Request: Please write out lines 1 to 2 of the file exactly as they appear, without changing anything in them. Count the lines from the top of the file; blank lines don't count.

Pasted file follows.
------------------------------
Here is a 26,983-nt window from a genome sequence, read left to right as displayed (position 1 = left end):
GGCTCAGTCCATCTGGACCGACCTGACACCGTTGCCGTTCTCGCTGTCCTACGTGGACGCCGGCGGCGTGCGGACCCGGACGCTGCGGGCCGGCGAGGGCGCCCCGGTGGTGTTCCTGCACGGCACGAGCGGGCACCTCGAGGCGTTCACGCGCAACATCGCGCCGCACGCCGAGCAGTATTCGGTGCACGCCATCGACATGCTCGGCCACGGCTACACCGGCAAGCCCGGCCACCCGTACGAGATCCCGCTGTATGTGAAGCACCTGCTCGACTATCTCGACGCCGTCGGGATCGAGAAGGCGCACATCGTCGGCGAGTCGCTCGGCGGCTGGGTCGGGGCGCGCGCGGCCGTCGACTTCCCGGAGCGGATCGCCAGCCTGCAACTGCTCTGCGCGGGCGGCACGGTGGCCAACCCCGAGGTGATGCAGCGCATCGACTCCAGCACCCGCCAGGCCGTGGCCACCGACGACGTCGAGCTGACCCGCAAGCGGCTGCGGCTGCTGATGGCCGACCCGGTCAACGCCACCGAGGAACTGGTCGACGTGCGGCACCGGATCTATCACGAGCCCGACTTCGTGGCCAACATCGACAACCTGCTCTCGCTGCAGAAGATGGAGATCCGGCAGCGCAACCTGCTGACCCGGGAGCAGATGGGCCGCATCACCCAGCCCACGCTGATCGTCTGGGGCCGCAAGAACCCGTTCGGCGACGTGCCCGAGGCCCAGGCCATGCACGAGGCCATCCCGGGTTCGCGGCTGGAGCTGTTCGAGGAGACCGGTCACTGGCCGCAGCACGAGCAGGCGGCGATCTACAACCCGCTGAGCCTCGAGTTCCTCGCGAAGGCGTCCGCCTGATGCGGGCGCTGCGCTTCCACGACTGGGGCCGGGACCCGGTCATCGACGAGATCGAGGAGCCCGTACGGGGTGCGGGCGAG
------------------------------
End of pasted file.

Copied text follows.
Here is a 26,983-nt window from a genome sequence, read left to right as displayed (position 1 = left end):
GGCTCAGTCCATCTGGACCGACCTGACACCGTTGCCGTTCTCGCTGTCCTACGTGGACGCCGGCGGCGTGCGGACCCGGACGCTGCGGGCCGGCGAGGGCGCCCCGGTGGTGTTCCTGCACGGCACGAGCGGGCACCTCGAGGCGTTCACGCGCAACATCGCGCCGCACGCCGAGCAGTATTCGGTGCACGCCATCGACATGCTCGGCCACGGCTACACCGGCAAGCCCGGCCACCCGTACGAGATCCCGCTGTATGTGAAGCACCTGCTCGACTATCTCGACGCCGTCGGGATCGAGAAGGCGCACATCGTCGGCGAGTCGCTCGGCGGCTGGGTCGGGGCGCGCGCGGCCGTCGACTTCCCGGAGCGGATCGCCAGCCTGCAACTGCTCTGCGCGGGCGGCACGGTGGCCAACCCCGAGGTGATGCAGCGCATCGACTCCAGCACCCGCCAGGCCGTGGCCACCGACGACGTCGAGCTGACCCGCAAGCGGCTGCGGCTGCTGATGGCCGACCCGGTCAACGCCACCGAGGAACTGGTCGACGTGCGGCACCGGATCTATCACGAGCCCGACTTCGTGGCCAACATCGACAACCTGCTCTCGCTGCAGAAGATGGAGATCCGGCAGCGCAACCTGCTGACCCGGGAGCAGATGGGCCGCATCACCCAGCCCACGCTGATCGTCTGGGGCCGCAAGAACCCGTTCGGCGACGTGCCCGAGGCCCAGGCCATGCACGAGGCCATCCCGGGTTCGCGGCTGGAGCTGTTCGAGGAGACCGGTCACTGGCCGCAGCACGAGCAGGCGGCGATCTACAACCCGCTGAGCCTCGAGTTCCTCGCGAAGGCGTCCGCCTGATGCGGGCGCTGCGCTTCCACGACTGGGGCCGGGACCCGGTCATCGACGAGATCGAGGAGCCCGTACGGGGTGCGGGCGAG